The History of the Periodic Table (Summary)

A history of the Periodic Table.

During the 1800’s, we knew that about sixty elements existed, but there was no real organisation of these elements. An order was needed, so many different scintists contributed, with Dmitri Mendeleev finally managing to construct the modern periodic table.
Antoine Laviosier was born in 1743 in France. He was the first person to discover hydrogen and oxygen. He classified the know elements at the tim into four groups:
Elastic fluids - Light, heat, oxygen, nitrogen and hydrogen were included in this group.
Non-metals - Sulfur, phosphorus, carbon, hydrochloric acid, hydrofluoric acid and boric acid.
Metals - Silver, bismuth, cobalt, copper, tin, iron, manganese, mercury, molybdenum, nickle, gold, platinum, lead, tungsten and zinc, along with antimony and arsenic (which are not considered metals today).
Earths - included lime, magnesium oxide (or magnesia), barium oxide (baryta), amuminum oxide (alumina) and silicone dioxide (silica).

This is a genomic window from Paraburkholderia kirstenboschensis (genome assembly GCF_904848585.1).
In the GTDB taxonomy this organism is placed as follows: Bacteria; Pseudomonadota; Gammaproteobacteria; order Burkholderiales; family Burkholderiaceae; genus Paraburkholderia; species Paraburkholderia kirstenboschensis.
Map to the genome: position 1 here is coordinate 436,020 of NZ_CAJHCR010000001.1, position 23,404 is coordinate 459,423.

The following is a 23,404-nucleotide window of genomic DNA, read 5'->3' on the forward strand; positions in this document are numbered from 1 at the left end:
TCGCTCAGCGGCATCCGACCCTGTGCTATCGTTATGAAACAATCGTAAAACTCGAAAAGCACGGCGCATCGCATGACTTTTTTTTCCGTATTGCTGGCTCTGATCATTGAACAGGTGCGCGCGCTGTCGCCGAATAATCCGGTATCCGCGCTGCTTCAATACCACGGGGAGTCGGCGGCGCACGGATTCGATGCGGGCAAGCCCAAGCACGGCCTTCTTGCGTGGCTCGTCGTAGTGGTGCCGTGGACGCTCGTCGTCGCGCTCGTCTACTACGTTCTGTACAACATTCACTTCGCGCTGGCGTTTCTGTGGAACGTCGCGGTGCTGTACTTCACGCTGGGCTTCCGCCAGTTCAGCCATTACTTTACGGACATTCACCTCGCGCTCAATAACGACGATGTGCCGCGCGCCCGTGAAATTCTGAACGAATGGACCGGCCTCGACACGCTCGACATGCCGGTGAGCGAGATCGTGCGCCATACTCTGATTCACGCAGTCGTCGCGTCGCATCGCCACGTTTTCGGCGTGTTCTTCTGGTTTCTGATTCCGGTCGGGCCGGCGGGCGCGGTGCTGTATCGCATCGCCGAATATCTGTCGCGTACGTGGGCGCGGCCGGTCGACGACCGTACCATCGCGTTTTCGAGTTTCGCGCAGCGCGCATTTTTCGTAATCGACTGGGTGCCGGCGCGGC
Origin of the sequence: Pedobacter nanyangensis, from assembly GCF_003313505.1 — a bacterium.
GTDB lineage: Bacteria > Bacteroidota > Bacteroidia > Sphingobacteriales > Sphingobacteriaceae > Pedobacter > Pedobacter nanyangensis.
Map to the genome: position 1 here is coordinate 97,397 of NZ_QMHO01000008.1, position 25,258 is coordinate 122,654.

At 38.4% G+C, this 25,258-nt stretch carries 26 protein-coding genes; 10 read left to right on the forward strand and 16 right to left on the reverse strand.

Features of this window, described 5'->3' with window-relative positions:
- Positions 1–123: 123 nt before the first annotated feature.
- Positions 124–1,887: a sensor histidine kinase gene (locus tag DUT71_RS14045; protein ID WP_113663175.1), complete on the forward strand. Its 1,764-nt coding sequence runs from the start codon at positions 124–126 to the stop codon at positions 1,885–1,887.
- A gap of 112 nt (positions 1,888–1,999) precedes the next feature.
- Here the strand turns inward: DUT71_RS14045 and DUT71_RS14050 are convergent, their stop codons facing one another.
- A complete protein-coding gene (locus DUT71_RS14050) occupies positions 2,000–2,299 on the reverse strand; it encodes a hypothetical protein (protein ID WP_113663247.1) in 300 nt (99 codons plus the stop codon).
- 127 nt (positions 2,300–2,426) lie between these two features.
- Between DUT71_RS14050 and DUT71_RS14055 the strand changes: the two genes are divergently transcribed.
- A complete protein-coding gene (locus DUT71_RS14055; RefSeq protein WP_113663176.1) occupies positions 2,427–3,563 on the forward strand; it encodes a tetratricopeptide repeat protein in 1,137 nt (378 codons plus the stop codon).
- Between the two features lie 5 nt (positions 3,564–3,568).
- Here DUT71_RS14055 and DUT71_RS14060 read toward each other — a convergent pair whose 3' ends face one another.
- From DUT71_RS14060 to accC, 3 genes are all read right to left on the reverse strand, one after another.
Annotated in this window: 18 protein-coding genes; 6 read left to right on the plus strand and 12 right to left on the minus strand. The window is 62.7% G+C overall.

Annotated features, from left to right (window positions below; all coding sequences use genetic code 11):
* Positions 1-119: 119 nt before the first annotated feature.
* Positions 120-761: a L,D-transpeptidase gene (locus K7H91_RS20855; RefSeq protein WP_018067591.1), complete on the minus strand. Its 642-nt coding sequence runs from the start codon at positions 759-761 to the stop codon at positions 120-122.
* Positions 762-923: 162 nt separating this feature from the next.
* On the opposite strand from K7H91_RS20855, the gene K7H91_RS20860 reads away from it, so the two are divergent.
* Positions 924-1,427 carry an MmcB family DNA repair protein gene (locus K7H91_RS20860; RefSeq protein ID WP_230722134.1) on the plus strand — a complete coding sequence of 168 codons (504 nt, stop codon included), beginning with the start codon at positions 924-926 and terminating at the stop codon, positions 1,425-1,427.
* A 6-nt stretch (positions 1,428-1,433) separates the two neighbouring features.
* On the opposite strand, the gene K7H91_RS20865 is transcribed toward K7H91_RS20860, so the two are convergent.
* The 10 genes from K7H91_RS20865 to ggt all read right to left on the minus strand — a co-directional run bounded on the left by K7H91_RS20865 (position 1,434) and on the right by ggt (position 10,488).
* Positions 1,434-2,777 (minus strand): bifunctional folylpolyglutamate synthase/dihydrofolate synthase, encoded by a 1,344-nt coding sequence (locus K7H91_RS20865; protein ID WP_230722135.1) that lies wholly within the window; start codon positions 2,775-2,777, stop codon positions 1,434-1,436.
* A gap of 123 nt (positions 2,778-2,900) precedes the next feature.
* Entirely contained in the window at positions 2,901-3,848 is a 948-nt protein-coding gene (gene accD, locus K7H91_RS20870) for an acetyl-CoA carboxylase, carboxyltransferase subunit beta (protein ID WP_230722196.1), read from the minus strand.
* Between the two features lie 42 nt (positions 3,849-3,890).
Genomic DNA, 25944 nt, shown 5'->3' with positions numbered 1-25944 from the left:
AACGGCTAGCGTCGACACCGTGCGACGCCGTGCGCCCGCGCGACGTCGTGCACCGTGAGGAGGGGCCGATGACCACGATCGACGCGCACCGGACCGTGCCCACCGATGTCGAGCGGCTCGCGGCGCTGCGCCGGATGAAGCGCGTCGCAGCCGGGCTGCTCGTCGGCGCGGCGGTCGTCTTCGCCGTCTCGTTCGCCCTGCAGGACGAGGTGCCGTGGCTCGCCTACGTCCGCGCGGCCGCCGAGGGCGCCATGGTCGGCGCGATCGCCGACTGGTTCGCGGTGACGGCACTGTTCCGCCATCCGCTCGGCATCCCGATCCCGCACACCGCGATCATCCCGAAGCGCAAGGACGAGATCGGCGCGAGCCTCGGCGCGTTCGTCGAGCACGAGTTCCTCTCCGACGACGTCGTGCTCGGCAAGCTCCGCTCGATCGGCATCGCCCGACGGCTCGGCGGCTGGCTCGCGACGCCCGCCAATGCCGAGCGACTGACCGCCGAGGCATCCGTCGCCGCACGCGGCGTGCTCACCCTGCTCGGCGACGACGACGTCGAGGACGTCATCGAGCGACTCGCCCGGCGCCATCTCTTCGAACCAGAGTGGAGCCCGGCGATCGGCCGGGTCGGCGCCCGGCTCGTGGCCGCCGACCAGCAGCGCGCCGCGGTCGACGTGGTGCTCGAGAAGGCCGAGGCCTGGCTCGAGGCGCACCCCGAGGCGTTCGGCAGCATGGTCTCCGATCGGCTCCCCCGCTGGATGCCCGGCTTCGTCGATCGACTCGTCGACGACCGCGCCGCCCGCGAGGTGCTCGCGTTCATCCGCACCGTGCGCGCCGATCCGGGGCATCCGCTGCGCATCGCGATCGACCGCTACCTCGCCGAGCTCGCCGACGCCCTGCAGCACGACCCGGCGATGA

Johann Wolfgang Döbereiner was born in Germany in 1780. He discovered that there were certain trends in properties of some groups of elements, like that the atomic mass of lithium and potassium was close to the atomic mass of sodium. He found that there was a similar pattern with calcium, strontium and barium, with sulfur, selenium and tellurium, and also with chlorine, bromine and iodine. These sets of elements were called, “Dobereiner’s Triads”, as they were in groups of three. This gave other scientit’s a clue that relative atomic masses were important when arranging the elements.
John Newlands was an English scientist, who had the idea of a law of octaves in 1864. He put all the elements known at the time into order of relative atomic mass, and found that each element was similar to the element eight places on. However, this law placed iron in the same group as oxygen and sulphur, both of which are non-metals, and so his table was not accepted by other scientists.
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